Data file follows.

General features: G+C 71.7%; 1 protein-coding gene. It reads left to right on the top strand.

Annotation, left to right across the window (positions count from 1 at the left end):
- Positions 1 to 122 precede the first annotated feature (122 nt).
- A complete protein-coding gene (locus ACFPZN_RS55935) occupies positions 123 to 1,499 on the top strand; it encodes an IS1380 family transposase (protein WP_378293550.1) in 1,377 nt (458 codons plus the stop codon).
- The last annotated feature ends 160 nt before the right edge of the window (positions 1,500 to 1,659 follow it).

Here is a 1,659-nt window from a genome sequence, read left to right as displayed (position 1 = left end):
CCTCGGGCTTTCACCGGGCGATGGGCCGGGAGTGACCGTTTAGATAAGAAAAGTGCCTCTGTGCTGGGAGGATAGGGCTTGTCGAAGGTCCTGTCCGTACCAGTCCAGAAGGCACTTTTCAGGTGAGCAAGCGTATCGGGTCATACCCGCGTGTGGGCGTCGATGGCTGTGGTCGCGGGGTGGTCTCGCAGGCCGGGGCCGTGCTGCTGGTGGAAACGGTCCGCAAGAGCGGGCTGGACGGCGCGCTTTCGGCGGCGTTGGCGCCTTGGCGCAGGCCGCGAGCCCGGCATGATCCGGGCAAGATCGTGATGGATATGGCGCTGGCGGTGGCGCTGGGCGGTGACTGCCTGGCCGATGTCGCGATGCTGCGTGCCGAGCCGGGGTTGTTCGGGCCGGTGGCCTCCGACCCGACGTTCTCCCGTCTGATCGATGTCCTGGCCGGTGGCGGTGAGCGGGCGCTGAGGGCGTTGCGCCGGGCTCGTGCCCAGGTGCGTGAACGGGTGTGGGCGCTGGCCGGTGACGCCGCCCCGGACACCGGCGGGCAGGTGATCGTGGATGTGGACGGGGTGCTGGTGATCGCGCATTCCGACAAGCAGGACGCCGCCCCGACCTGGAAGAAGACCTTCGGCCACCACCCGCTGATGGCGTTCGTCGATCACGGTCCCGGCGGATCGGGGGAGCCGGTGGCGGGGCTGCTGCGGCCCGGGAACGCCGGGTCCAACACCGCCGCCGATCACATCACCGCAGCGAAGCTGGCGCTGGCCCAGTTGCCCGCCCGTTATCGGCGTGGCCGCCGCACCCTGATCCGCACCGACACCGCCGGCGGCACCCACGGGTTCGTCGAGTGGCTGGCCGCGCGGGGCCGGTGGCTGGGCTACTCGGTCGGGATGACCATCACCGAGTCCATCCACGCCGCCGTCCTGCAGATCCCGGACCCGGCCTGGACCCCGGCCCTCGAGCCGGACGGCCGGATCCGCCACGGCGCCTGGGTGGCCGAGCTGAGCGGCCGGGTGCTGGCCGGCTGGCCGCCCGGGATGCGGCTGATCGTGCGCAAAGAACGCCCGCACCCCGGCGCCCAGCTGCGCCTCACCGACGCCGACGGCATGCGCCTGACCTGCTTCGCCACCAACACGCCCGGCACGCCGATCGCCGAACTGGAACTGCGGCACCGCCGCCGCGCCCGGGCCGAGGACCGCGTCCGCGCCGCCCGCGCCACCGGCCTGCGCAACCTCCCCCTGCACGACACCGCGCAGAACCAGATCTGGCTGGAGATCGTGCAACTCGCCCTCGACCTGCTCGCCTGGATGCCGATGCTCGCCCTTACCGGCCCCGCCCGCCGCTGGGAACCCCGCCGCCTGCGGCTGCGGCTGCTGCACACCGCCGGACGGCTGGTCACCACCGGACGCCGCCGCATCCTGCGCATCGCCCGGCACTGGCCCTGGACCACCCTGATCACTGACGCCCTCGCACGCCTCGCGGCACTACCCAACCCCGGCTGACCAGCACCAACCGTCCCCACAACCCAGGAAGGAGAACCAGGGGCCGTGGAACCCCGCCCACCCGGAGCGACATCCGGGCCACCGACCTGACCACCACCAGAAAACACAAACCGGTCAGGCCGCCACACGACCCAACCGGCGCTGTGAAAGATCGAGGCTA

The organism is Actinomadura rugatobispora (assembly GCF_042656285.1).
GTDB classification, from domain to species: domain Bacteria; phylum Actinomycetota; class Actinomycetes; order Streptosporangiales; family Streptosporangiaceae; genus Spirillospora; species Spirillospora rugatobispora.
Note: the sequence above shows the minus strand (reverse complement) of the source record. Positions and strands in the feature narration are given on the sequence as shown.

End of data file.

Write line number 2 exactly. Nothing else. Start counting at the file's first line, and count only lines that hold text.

Annotation, left to right across the window (positions count from 1 at the left end):